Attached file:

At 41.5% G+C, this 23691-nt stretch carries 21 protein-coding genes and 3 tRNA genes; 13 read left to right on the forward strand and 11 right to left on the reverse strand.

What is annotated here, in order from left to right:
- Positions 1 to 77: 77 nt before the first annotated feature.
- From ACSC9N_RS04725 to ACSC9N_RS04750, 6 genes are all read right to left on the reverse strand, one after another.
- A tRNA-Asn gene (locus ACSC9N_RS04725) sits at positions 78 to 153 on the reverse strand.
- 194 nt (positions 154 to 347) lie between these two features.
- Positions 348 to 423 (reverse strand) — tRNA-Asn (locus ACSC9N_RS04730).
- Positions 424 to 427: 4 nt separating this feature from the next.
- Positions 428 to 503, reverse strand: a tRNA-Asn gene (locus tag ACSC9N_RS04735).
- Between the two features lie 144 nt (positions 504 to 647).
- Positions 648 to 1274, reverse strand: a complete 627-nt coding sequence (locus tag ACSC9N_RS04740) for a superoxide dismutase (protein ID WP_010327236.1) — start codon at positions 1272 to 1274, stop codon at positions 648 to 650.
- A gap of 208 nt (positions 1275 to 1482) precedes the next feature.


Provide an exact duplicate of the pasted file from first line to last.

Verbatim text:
At 41.5% G+C, this 23691-nt stretch carries 21 protein-coding genes and 3 tRNA genes; 13 read left to right on the forward strand and 11 right to left on the reverse strand.

What is annotated here, in order from left to right:
- Positions 1 to 77: 77 nt before the first annotated feature.
- From ACSC9N_RS04725 to ACSC9N_RS04750, 6 genes are all read right to left on the reverse strand, one after another.
- A tRNA-Asn gene (locus ACSC9N_RS04725) sits at positions 78 to 153 on the reverse strand.
- 194 nt (positions 154 to 347) lie between these two features.
- Positions 348 to 423 (reverse strand) — tRNA-Asn (locus ACSC9N_RS04730).
- Positions 424 to 427: 4 nt separating this feature from the next.
- Positions 428 to 503, reverse strand: a tRNA-Asn gene (locus tag ACSC9N_RS04735).
- Between the two features lie 144 nt (positions 504 to 647).
- Positions 648 to 1274, reverse strand: a complete 627-nt coding sequence (locus tag ACSC9N_RS04740) for a superoxide dismutase (protein ID WP_010327236.1) — start codon at positions 1272 to 1274, stop codon at positions 648 to 650.
- A gap of 208 nt (positions 1275 to 1482) precedes the next feature.